• Pseudohyponatremia: glucose osmoles will increase presence of water in blood/serum, diluting the sodium present so patients may also seem hyponatremia.

Ketones in the serum: specific blood testing will show the presence of β-hydroxybutyrate (higher levels) and acetoacetate (lower levels) in the serum of patients with DKA

Urinalysis can reveal:

  • Ketones: typically urine studies do not detect β-hydroxybutyrate, but will be positive for ketones.
  • Glucose: given the hyperglycemia observed, urine glucose levels will be expected to be elevated.

Serum blood gasses can be collected (ideally using arterial blood) to assess for academia:

  • Blood pH levels below 7.3 are generally seen in patients with DKA.
It is important to appreciate that arterial blood is of course accessed in a different manner compared to venous blood. It is important to appreciate which studies are used on which type of blood (source)
While perhaps not always necessary, the most accurate way to measure serum pH and truly contextualize the status of a patients suspected acidosis is to obtain arterial blood and evaluate the values of serum blood gasses (source)

Clinical Goal Of Searching For Precipitant: the following studies are more geared towards trying to understand why the presenting patient developed DKA to begin with.

Complete blood count (CBC): this study will often be ordered in the emergency room and can provide some useful information.

  • Elevated white blood count can be observed in patients with an infection (but is of course a non-specific finding).

EKG + serum troponin values: in the right patient population, with the right suspicions for myocardial infarction, these studies can help diagnose an MI.

Serum lipase and amylase: these serum values can be assessed in patients with abdominal pain suspicious for pancreatitis and can help be used to confirm the diagnosis.

Urinalysis (also discussed above) can be used to search for signs of infection:

  • Leukocyte esterase positive
  • Nitrates positive
  • Presence of WBCs
  • Cultured pathogen from urine

DKA is formally characterized by a number of criteria (read more herehowever really there are a few major points that are essentially required for diagnosing this condition (and are core to even the name DKA!).

  • Hyperglycemia (> 250 mg/dL): in its absence DKA really can not be the diagnosis.
  • Presence of ketones (either serum or urine): in the absence of actual ketones diagnosing DKA is essentially impossible as the patient is not in a ketogenic state!
  • Metabolic Acidosis (blood pH <7.3 with anion gap > 10): given the nature of this condition, some level of true acidosis should be observed. Given it is caused by ketones, the anion gap should be elevated to some extent.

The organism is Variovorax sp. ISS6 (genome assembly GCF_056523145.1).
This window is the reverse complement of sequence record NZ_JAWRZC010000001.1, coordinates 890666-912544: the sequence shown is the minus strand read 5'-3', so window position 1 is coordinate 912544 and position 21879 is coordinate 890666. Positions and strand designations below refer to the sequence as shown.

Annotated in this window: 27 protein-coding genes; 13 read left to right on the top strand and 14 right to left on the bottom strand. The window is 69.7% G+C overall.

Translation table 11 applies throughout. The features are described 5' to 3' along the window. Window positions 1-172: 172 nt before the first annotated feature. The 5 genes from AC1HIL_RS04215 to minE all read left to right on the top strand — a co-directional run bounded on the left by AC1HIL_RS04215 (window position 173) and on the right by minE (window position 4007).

**KEEP IN MIND THAT THE ABOVE VALUES ARE SUGGESTED CUTOFFS** it is important to use one’s clinical judgment and not blindly follow these values. Patients on the cusp of these values may still have DKA and will require treatment


Treating the underlying precipitants: it will be of course in our best interest to make sure we direct treatment to what has caused this DKA in the first place. Let us not forget 3 major causes of DKA (each which will have their own treatment strategy)

Cerebral edema can occur in patients with DKA (usually children) that greatly increases the mortality rate for the condition.

Noncompliance with insulin dosing patients who do not adhere to their insulin regiment can present with DKA. Make sure to check if the medical regiment is clear with a patient who has DKA. This can be done after the patient is stabilized



Let us make sure that when discussing the nitty gritty of DKA treatment we don't "lose sight of the forest from the trees". The bottom line is that we aim to halt ketogenesis so that we can correct the patient's acidosis (source)
Let us make sure that when discussing the nitty gritty of DKA treatment we don’t “lose sight of the forest from the trees”. The bottom line is that we aim to halt ketogenesis so that we can correct the patient’s acidosis (source)

The timing of interventions can get confusing due to their overlapping nature: with this in mind we should review the fundamental elements of therapy and why they are conducted:

  1. Fluid resuscitation: this is used to rehydrate the patient and restore volume status.
  2. Insulin treatment: this will be used to reverse the ketogenic state and close the anion gap.
  3. Potassium replacement: our treatments above will decrease serum potassium levels in 2 major ways. One mechanism will be the movement of potassium into cells upon insulin administration. The other will be renal excretion of potassium as the kidneys filter more urine.
  4. Electrolyte replacement: other electrolytes other then potassium may also require repletion in certain patients.
  5. Bicarbonate administration: this is typically only reserved for patients who have a very low pH.

IV fluids are given in a “fluid” (pun intended) manner: 

  • Initially patents are given 0.9% saline to rehydrate patients.
  • Once serum glucose is lowered (250-200 mg/dl) patients should be switched to 5% dextrose with 0.45% sodium chloride to avoid causing hypoglycemia.

Insulin administration typically is given as a continuous drip: this process can begin as the fluids are administered.

Potassium/electrolyte repletion: this can occur with the administration of fluids the initial electrolyte values (and subsequent labs) should inform how much electrolytes should be given.


This is a serious condition that can be fatal if not treated correctly and promptly. The mortality rate is 1-5% in DKA (source)


Adherence to insulin regiments can prevent some causes of DKA, however certain triggers for this condition can be more difficult to prevent.


DKA is common in type 1 diabetes, but uncommon in type 2this is due to the low levels of insulin that are usually present within type 2 diabetes (which prevent DKA from occurring).

Even the small amounts of insulin circulating in patients with type 2 diabetes can often prevent DKA from occurring (source)
Even the small amounts of insulin (such as the amount circulating in patients with type 2 diabetes) can often prevent DKA from occurring (source)

This archive compiles standardized exam questions that relate to this topic.





Page Updated: 08.02.2016